Features

The New Fruitcake

It’s time to bury all the old fruitcake jokes—our leading bakers are deliciously bringing back the historic holiday treat.

Photo by Katherine Harris
1.
Norwegian & British

Baker and Sun Street Breads owner Solveig Tofte says she’s trying to bring back the fruitcake: “But not the weird red-and-green-cherry shellacked one,” she says. “This year we’re doing a proper British fruitcake.” That is, the kind with very little dough but abundant figs, almonds, bittersweet chocolate, and crystallized ginger, the whole thing baked, cooled, and then soaked in rum. 4600 Nicollet Ave., Mpls., 612-354-3414, sunstreetbreads.com

2.
Italian Classics

John Kraus’s Patisserie 46 is known for its very fine French-descended pastries, but in fact Kraus’s mother hailed from Italy. This influence comes out especially at Christmas in Italian fruitcake variations, including two fruitcake-like pannetone, one a chocolate and hazelnut gianduja and the other a traditional Sicilian citrus-accented version. 4552 Grand Ave. S., Mpls., 612-354-3257, patisserie46.com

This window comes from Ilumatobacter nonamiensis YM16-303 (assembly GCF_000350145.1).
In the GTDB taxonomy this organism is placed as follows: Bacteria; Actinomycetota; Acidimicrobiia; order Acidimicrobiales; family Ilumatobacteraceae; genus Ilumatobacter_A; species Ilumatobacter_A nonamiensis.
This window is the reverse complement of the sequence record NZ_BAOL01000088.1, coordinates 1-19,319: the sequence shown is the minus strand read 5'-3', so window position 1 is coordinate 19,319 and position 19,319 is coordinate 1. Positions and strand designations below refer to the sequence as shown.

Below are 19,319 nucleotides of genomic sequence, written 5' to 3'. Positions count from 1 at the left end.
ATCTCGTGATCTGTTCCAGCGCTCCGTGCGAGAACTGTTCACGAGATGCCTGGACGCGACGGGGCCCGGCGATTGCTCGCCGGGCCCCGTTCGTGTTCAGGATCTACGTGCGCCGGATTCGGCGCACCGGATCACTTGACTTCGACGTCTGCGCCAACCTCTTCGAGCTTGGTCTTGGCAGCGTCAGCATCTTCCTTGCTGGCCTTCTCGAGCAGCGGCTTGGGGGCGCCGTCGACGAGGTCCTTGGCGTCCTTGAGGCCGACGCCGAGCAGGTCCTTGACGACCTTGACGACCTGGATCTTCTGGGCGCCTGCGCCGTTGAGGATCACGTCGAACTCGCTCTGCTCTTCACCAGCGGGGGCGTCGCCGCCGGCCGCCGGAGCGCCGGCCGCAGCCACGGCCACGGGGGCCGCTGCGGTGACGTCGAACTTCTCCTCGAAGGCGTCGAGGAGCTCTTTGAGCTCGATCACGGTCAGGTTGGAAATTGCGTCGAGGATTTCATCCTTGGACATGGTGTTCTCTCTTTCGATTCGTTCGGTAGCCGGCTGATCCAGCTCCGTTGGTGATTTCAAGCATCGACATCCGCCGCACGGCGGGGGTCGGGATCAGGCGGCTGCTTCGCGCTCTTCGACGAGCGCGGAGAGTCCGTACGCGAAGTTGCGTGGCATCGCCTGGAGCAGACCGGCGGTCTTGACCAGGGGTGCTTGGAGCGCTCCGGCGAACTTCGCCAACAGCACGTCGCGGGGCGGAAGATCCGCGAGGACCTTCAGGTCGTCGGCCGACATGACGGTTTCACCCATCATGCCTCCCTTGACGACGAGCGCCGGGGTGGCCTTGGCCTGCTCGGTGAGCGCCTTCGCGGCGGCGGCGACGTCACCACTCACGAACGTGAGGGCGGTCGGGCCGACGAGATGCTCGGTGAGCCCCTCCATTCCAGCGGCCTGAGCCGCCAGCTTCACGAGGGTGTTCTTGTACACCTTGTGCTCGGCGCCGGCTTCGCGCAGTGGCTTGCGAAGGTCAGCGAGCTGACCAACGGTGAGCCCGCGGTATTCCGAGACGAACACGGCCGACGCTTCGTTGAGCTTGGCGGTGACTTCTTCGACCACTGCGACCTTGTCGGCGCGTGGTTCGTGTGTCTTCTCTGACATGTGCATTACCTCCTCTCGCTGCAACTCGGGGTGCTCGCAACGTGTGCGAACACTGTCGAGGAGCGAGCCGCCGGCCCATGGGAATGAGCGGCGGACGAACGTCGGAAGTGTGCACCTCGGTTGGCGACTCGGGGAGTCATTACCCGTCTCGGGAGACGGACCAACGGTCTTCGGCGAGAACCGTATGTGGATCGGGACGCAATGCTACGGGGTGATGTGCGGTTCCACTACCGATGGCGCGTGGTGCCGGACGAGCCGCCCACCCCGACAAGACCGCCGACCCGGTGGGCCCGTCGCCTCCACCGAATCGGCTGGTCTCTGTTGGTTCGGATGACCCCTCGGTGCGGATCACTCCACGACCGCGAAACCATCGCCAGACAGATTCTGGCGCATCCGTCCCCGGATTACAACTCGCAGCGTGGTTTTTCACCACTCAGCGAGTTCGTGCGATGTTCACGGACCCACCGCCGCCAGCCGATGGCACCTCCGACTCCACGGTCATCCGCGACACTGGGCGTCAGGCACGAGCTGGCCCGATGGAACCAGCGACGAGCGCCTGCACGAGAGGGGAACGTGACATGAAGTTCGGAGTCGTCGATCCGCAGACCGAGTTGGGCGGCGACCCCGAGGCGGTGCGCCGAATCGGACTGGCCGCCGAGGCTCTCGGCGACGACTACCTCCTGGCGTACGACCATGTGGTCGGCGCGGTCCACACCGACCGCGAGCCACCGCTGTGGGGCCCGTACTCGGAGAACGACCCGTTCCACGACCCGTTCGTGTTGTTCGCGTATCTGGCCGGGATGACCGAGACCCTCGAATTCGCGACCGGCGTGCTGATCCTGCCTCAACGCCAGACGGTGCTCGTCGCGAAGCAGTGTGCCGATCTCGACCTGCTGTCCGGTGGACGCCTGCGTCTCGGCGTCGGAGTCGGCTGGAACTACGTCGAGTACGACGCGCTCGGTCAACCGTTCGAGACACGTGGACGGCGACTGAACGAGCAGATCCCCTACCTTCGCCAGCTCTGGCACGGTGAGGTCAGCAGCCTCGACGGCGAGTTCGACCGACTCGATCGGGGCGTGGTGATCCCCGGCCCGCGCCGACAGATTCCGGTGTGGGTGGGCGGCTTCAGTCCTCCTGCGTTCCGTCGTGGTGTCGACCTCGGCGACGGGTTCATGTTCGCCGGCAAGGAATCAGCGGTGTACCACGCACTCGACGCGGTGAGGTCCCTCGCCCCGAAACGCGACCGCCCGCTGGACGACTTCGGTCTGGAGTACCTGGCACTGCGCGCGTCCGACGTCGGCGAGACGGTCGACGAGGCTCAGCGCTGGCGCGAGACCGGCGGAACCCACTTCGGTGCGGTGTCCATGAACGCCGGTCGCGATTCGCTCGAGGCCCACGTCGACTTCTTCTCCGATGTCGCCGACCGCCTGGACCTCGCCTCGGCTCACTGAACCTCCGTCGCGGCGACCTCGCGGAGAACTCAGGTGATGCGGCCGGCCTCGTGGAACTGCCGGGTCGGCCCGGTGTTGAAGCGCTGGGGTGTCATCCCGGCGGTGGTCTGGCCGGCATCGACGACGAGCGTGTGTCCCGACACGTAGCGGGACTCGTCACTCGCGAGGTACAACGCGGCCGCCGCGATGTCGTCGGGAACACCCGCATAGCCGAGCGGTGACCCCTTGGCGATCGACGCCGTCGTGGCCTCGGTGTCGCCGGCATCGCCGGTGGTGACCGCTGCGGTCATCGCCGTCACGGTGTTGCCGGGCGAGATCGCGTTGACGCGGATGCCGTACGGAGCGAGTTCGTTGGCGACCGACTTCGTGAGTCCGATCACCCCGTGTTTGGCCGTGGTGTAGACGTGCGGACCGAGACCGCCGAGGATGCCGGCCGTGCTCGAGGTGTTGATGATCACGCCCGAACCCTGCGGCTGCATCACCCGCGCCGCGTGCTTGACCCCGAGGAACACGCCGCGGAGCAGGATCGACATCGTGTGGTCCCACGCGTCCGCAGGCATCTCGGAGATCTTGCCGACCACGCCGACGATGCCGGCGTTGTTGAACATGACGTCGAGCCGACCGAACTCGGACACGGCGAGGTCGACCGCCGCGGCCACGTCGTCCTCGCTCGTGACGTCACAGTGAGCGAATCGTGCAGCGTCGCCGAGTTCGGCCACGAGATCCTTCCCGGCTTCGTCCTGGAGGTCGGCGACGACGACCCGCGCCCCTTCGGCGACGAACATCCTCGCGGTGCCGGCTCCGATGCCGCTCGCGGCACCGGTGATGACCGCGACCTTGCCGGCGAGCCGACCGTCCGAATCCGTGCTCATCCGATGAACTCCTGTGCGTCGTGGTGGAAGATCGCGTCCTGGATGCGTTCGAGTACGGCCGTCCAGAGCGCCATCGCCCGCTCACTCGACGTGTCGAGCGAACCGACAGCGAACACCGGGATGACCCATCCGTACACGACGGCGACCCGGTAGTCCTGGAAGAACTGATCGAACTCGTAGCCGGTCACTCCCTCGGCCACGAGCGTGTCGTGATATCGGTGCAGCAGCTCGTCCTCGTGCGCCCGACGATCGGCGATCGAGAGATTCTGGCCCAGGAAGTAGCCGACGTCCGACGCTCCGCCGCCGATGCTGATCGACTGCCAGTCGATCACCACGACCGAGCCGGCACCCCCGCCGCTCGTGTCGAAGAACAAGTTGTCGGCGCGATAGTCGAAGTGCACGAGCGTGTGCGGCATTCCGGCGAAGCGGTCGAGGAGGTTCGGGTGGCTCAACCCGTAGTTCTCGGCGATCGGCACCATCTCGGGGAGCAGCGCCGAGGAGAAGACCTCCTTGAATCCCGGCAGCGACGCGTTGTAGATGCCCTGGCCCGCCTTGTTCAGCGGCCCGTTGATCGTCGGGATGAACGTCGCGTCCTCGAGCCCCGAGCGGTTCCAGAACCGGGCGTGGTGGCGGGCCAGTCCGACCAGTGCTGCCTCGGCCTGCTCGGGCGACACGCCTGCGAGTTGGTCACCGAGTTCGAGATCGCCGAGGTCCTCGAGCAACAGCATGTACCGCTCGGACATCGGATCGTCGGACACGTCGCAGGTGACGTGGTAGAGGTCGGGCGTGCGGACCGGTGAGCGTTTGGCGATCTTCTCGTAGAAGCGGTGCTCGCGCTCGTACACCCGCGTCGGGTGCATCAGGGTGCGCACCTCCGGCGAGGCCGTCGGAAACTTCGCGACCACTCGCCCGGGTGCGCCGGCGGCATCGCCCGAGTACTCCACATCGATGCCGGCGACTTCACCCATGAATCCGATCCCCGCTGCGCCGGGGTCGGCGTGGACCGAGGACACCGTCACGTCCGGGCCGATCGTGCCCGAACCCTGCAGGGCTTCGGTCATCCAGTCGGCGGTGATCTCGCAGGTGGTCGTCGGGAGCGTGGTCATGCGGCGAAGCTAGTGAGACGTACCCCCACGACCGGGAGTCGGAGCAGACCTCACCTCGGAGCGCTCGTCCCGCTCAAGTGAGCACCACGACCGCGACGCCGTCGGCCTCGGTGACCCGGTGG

3.
Alsatian Stollen

Stollen is the German and Alsatian version of fruitcake, and Patrick Bernet, the French owner of Patrick’s Bakery, trained in Alsace, so if you want genuine European stollen get yourself to Richfield, pronto. There you’ll find stollen featuring tender, brioche-like dough studded with fruit, which has been macerating in brandy since before the State Fair. 2928 W. 66th St., Richfield, 612-861-7570, patricksbakerycafe.com

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